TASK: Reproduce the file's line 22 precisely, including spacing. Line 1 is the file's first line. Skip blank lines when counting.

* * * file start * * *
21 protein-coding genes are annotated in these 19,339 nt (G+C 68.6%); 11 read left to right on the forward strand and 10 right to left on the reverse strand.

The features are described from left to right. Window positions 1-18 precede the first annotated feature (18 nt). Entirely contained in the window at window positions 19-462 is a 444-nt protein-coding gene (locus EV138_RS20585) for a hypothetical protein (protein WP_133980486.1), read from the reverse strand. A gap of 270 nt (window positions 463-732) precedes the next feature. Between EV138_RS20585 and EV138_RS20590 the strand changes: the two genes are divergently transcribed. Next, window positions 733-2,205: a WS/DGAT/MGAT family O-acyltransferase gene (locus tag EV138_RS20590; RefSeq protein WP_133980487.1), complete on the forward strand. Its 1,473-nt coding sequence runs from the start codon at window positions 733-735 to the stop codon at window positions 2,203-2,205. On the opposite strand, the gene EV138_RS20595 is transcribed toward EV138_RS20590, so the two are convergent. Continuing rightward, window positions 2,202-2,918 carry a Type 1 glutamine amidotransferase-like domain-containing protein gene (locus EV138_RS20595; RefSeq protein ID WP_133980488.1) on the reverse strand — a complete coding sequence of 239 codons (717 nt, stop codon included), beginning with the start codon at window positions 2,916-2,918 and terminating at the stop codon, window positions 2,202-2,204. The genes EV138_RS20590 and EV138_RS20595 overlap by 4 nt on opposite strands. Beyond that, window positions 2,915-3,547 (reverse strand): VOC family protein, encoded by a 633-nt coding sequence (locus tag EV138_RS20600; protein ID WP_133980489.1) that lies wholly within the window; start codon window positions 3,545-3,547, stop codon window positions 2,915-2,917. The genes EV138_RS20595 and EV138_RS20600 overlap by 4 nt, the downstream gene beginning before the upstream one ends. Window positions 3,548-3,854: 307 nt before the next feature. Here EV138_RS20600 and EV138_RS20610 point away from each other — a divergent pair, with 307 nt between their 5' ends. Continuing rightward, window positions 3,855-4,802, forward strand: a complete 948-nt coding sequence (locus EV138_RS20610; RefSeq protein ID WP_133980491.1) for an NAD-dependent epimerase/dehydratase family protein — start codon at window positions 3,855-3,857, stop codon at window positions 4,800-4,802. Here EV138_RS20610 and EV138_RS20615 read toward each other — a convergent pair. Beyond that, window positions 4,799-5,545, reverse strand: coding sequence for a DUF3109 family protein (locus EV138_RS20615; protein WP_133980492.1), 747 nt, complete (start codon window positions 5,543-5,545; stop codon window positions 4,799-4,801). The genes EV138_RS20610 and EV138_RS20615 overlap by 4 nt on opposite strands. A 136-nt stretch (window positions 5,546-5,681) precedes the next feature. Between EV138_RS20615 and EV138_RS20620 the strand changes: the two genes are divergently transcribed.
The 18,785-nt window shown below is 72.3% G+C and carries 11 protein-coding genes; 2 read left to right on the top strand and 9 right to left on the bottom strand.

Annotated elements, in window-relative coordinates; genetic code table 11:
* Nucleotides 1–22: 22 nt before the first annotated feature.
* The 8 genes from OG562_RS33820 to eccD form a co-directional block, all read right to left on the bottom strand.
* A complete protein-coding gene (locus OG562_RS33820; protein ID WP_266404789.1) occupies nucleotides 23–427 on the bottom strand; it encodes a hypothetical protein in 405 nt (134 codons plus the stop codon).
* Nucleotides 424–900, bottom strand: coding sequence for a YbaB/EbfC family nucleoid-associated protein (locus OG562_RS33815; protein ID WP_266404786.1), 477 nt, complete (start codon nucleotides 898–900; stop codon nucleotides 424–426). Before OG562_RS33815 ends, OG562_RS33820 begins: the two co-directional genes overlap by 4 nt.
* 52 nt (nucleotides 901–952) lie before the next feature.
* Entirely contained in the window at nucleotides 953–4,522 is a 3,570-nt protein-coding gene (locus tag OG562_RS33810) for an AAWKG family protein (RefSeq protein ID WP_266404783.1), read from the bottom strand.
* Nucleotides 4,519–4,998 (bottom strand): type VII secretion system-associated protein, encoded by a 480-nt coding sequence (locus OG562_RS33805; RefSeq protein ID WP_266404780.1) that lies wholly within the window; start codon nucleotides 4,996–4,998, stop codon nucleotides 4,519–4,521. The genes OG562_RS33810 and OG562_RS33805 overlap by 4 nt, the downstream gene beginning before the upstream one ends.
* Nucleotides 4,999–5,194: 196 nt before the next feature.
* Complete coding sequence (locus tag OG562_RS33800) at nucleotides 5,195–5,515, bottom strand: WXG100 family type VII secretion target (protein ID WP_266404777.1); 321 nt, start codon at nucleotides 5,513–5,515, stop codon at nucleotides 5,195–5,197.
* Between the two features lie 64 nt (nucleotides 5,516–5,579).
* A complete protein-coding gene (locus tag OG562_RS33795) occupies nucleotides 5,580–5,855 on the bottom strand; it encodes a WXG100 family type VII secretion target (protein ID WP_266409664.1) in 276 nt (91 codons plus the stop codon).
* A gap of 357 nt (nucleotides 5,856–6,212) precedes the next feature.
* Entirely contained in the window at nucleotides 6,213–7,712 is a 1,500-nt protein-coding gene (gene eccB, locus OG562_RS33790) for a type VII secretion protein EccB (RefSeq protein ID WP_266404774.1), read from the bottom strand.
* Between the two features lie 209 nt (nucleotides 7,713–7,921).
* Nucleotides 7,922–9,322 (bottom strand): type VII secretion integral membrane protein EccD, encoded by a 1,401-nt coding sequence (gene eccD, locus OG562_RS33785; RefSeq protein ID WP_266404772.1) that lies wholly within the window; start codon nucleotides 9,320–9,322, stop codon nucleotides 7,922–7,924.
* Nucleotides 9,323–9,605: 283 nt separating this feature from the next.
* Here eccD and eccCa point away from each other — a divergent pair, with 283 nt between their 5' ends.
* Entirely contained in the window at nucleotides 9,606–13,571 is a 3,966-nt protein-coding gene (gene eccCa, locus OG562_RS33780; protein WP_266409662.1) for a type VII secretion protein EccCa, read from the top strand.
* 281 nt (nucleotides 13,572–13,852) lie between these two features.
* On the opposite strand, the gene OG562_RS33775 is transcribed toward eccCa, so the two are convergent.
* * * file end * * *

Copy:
* Entirely contained in the window at nucleotides 9,606–13,571 is a 3,966-nt protein-coding gene (gene eccCa, locus OG562_RS33780; protein WP_266409662.1) for a type VII secretion protein EccCa, read from the top strand.